Today we are going to look at an interesting parallel between some phonetically similar sounding words that coincidently sound similar in both English and Spanish. The word that links both the English and Spanish is “there”. Let’s start by looking at the English.
In English the words “there”, “their” and “they’re” are phonetically extremely close. That is to say, they can sound the same, especially when said quickly. Of course, each has a very different meaning, but often people will confuse or misspell these words.
Now let’s see 4 different Spanish words that also sound very similar. Two of these words have the same meaning as their English counterpart: Allí
Allí means “there”. It can be considered the opposite of “aquí” (here). However, as we will soon discover, we have more than one word in Spanish to describe there.
In this case, it is used when describing things that are there, but not too close. So more in the spirit of being “over there”. Ahí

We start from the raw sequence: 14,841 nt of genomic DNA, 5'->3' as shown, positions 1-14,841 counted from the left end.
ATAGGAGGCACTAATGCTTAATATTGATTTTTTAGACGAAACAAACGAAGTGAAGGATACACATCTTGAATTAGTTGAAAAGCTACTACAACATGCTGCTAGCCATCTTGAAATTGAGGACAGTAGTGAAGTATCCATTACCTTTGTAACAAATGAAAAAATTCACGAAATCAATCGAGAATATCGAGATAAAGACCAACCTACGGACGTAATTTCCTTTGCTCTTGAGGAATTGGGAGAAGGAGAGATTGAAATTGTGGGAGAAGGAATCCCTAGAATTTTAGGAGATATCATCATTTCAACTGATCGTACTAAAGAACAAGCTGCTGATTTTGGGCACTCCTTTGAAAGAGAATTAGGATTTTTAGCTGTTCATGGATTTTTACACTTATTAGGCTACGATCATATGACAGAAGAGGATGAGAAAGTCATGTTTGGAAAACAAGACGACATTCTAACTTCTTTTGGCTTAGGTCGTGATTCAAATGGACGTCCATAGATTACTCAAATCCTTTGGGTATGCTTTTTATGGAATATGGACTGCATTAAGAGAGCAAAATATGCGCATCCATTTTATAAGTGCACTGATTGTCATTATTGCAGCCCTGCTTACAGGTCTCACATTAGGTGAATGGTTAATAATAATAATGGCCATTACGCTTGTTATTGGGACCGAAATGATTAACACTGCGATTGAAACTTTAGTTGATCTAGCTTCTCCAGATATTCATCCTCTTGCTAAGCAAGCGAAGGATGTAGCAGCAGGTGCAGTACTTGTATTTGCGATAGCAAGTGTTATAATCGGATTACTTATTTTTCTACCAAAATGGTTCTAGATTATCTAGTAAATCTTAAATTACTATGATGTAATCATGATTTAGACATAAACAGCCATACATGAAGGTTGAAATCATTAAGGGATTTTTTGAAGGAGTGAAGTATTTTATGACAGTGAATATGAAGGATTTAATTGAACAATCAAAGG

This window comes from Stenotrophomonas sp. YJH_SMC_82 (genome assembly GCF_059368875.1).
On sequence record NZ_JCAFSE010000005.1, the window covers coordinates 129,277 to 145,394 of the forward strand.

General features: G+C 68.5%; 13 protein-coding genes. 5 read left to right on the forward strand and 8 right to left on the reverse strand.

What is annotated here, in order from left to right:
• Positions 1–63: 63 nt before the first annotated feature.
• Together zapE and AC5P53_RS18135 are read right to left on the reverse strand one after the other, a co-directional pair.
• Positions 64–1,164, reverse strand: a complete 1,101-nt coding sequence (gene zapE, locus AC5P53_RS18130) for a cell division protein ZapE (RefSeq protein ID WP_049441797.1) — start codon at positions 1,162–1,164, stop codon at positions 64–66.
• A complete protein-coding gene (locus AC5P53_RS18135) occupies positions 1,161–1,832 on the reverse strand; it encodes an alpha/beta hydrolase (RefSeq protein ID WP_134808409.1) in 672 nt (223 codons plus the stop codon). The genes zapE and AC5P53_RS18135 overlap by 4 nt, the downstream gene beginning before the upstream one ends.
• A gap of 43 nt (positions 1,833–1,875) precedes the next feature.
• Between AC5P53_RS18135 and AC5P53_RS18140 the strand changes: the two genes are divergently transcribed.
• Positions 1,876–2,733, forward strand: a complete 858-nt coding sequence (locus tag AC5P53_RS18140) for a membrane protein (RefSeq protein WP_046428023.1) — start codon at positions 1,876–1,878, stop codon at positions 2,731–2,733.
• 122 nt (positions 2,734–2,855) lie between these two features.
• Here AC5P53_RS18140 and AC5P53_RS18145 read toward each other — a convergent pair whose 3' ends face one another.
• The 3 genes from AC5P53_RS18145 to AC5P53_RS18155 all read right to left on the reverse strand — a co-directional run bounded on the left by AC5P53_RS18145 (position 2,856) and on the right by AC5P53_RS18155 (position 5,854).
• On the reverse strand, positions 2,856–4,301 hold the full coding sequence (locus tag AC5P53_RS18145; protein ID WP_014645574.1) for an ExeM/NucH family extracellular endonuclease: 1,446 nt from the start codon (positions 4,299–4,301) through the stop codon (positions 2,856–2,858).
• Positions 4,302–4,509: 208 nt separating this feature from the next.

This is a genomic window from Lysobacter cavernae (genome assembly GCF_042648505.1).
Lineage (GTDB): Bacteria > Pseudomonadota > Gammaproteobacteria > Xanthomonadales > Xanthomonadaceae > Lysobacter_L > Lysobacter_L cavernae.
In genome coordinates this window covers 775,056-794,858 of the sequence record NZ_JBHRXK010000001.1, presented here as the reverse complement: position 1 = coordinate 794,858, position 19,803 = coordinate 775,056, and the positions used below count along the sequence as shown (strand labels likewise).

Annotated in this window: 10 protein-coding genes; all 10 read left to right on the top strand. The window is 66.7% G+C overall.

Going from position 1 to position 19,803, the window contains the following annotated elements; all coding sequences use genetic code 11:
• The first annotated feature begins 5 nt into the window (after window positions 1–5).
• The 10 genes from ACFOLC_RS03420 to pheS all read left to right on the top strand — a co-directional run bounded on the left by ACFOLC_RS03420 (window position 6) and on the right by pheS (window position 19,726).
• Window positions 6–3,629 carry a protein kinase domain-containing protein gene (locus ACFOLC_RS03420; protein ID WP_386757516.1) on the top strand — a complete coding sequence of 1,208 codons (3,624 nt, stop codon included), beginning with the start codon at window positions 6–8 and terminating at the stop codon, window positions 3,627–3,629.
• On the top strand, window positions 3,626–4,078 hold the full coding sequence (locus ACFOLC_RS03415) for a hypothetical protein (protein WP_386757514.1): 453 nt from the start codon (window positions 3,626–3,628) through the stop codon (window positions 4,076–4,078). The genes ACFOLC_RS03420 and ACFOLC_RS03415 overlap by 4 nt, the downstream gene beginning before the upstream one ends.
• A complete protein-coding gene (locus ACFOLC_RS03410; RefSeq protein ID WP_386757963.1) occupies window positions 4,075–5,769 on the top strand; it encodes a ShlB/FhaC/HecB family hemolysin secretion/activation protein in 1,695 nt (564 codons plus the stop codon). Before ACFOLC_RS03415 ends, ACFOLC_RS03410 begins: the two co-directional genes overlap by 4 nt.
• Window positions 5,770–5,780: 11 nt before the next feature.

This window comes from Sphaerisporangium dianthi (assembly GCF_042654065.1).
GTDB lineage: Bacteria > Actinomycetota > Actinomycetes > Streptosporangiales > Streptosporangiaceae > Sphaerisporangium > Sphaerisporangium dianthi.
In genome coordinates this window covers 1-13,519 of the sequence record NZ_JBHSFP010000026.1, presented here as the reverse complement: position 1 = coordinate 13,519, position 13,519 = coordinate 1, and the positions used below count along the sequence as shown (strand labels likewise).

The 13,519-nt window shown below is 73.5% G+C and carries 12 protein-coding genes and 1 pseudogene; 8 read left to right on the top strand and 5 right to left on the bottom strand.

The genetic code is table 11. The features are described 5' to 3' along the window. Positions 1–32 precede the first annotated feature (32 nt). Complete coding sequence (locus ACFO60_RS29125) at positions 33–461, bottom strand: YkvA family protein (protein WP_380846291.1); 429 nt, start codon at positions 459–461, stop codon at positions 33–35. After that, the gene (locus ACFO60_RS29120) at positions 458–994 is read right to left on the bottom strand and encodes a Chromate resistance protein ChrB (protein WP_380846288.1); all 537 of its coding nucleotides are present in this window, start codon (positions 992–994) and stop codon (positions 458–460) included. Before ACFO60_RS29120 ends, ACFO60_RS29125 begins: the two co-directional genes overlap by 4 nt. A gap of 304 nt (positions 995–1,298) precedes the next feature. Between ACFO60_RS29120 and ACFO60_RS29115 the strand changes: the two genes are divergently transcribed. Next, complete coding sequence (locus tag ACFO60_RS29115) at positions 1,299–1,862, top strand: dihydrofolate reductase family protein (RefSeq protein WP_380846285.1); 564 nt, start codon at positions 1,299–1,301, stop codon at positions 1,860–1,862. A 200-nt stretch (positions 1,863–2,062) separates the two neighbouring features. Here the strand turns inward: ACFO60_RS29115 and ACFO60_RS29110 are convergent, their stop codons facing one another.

Ahí also means “there”, but used when we want to describe something as there
but not “way over there”. So, something that is within reach for instance.
Ahí and allí are not phonetically identical, but very close and you could be forgiven for hearing both as being the same.
Knowing when to use ahí or allí is simply a matter of distance. How far away there
is perceived will dictate which is the appropriate choice. Hay
We have already covered the use of “hay” in previous blog posts. It is actually a special case conjugation of the verb haber,
but in this context means either “there is” or “there are”.
Usually for Spanish, the form remains “hay” when used to qualify things both in the singular and the plural:
“Hay solo uno” (there is only one)
“Hay muchas cosas” (there are many things) Ay
Finally, we have the word “ay”, which is an interjection meaning “oh”.
“¡Ay! qué lástima” (Oh! what a shame)
Because the letter h is always silent in Spanish, “hay” and “ay” are phonetically identical. Conclusion | En conclusión
Knowing the difference between “ahí”, “allí”, “hay” and “ay” hopefully should be quite easy to remember, especially if we link this back to the English word “there”.
Remember: “ahí” and “allí” both mean “there” but we are also making a distinction between being “right there” and “over there”.